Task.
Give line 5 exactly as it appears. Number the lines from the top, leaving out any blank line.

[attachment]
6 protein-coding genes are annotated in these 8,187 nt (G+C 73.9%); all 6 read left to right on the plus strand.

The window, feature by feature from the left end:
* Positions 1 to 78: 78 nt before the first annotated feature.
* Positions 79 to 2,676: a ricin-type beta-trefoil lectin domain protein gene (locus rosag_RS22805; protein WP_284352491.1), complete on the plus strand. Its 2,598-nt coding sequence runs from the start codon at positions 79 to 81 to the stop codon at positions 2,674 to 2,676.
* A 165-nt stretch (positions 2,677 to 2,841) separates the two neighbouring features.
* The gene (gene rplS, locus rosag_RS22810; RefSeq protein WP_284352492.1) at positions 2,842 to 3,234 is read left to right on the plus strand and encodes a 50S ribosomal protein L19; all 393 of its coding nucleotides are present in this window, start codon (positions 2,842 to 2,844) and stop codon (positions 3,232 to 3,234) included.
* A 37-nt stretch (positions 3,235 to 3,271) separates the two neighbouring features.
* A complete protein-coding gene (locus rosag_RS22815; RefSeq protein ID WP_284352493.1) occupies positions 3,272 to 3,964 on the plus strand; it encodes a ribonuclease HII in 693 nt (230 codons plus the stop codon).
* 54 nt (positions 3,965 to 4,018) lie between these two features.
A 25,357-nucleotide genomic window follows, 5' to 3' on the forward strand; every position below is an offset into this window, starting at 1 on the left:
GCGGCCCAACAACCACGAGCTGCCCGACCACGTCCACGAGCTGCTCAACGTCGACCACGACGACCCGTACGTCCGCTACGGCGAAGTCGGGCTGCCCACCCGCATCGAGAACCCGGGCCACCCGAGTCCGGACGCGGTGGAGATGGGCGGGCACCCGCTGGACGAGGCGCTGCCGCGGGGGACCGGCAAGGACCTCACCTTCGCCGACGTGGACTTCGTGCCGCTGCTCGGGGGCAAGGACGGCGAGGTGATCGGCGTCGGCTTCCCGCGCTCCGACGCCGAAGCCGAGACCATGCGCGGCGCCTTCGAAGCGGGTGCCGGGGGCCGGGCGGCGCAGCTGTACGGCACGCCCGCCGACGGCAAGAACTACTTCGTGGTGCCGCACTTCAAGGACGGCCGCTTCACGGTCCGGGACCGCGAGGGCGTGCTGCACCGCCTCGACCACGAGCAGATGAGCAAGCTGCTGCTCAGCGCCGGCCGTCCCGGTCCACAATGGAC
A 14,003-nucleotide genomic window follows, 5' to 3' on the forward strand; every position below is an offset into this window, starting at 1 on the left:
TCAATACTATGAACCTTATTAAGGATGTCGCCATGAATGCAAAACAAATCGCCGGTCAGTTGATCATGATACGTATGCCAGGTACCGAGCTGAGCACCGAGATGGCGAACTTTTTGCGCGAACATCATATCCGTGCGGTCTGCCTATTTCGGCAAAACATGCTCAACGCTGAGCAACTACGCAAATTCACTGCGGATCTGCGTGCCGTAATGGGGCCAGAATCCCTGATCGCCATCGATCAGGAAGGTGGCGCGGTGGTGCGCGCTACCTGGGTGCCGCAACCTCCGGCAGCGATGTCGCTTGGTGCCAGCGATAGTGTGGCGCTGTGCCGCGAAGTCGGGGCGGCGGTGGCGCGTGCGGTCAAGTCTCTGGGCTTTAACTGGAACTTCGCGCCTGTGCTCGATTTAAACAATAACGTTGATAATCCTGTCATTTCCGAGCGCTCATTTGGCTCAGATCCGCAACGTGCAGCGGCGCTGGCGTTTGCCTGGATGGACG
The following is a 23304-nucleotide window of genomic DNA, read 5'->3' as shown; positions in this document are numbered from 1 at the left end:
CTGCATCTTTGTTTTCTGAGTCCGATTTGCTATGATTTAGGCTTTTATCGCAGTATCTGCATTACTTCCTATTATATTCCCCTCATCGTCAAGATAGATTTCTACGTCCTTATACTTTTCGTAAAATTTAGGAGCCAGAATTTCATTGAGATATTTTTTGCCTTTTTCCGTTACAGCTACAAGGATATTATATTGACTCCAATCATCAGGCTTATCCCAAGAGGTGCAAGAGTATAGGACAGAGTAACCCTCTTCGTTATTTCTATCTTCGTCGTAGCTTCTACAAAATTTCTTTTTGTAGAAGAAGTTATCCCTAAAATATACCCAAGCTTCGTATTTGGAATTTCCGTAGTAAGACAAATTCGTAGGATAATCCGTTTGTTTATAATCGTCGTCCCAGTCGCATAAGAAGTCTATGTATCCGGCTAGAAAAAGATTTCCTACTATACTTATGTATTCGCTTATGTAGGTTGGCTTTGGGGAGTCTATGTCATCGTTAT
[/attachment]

* A 165-nt stretch (positions 2,677 to 2,841) separates the two neighbouring features.